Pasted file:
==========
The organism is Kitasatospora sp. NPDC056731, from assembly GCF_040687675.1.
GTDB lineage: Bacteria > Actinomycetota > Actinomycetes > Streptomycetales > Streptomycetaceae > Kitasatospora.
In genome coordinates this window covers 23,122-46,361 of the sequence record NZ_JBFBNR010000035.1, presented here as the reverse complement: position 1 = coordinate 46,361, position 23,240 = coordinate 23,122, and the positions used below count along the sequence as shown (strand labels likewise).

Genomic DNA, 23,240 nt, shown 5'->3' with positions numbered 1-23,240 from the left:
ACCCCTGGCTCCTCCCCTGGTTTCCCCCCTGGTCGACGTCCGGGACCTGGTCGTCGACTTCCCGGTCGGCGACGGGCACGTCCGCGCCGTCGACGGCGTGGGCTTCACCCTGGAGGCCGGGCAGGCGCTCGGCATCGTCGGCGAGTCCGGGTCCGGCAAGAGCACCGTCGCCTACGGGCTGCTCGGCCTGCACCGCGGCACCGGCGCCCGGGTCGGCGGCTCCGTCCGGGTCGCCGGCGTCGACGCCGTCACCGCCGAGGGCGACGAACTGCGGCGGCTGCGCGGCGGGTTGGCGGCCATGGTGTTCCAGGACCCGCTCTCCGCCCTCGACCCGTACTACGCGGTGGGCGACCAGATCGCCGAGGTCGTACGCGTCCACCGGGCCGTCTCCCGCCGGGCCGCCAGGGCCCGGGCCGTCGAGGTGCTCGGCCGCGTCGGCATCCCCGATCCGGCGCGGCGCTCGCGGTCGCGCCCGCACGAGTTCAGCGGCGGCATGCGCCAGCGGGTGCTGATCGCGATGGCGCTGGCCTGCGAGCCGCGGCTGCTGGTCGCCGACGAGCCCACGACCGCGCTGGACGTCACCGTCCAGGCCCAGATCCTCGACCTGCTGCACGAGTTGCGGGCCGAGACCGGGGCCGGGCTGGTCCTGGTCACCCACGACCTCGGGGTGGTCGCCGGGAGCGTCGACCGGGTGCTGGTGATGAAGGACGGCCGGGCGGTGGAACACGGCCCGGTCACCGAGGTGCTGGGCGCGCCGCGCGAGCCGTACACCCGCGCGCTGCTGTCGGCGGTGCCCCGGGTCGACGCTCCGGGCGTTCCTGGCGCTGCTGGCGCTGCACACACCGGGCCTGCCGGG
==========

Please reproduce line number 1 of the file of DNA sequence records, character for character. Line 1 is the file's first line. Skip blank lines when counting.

The organism is Kitasatospora sp. NPDC056731, from assembly GCF_040687675.1.